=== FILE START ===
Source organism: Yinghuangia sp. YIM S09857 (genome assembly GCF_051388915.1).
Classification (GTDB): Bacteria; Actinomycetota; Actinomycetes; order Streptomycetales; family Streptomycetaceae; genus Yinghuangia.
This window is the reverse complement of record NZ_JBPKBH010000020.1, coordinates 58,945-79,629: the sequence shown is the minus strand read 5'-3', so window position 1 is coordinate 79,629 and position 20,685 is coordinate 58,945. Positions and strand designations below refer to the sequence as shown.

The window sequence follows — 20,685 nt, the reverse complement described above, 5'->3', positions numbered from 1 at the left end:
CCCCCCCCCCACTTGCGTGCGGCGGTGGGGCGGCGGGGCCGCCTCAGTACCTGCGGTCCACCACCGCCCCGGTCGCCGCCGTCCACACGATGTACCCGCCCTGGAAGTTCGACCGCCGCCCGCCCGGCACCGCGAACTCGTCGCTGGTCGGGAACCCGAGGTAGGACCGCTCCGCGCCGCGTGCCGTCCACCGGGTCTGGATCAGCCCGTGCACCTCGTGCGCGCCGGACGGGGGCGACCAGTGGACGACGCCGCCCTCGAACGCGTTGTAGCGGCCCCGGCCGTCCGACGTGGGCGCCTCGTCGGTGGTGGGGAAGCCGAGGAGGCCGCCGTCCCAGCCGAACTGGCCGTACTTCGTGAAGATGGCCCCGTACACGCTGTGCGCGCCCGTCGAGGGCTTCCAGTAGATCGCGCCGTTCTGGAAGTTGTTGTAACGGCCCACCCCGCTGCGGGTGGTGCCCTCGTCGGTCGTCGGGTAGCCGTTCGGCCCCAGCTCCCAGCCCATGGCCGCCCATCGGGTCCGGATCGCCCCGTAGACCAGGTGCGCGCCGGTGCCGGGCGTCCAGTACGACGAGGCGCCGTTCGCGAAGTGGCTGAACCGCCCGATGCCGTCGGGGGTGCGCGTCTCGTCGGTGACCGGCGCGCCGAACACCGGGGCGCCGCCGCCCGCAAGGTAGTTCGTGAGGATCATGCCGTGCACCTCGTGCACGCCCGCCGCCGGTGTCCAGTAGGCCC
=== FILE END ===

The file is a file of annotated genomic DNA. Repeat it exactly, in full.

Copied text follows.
Source organism: Yinghuangia sp. YIM S09857 (genome assembly GCF_051388915.1).
Classification (GTDB): Bacteria; Actinomycetota; Actinomycetes; order Streptomycetales; family Streptomycetaceae; genus Yinghuangia.
This window is the reverse complement of record NZ_JBPKBH010000020.1, coordinates 58,945-79,629: the sequence shown is the minus strand read 5'-3', so window position 1 is coordinate 79,629 and position 20,685 is coordinate 58,945. Positions and strand designations below refer to the sequence as shown.

The window sequence follows — 20,685 nt, the reverse complement described above, 5'->3', positions numbered from 1 at the left end:
CCCCCCCCCCACTTGCGTGCGGCGGTGGGGCGGCGGGGCCGCCTCAGTACCTGCGGTCCACCACCGCCCCGGTCGCCGCCGTCCACACGATGTACCCGCCCTGGAAGTTCGACCGCCGCCCGCCCGGCACCGCGAACTCGTCGCTGGTCGGGAACCCGAGGTAGGACCGCTCCGCGCCGCGTGCCGTCCACCGGGTCTGGATCAGCCCGTGCACCTCGTGCGCGCCGGACGGGGGCGACCAGTGGACGACGCCGCCCTCGAACGCGTTGTAGCGGCCCCGGCCGTCCGACGTGGGCGCCTCGTCGGTGGTGGGGAAGCCGAGGAGGCCGCCGTCCCAGCCGAACTGGCCGTACTTCGTGAAGATGGCCCCGTACACGCTGTGCGCGCCCGTCGAGGGCTTCCAGTAGATCGCGCCGTTCTGGAAGTTGTTGTAACGGCCCACCCCGCTGCGGGTGGTGCCCTCGTCGGTCGTCGGGTAGCCGTTCGGCCCCAGCTCCCAGCCCATGGCCGCCCATCGGGTCCGGATCGCCCCGTAGACCAGGTGCGCGCCGGTGCCGGGCGTCCAGTACGACGAGGCGCCGTTCGCGAAGTGGCTGAACCGCCCGATGCCGTCGGGGGTGCGCGTCTCGTCGGTGACCGGCGCGCCGAACACCGGGGCGCCGCCGCCCGCAAGGTAGTTCGTGAGGATCATGCCGTGCACCTCGTGCACGCCCGCCGCCGGTGTCCAGTAGGCCC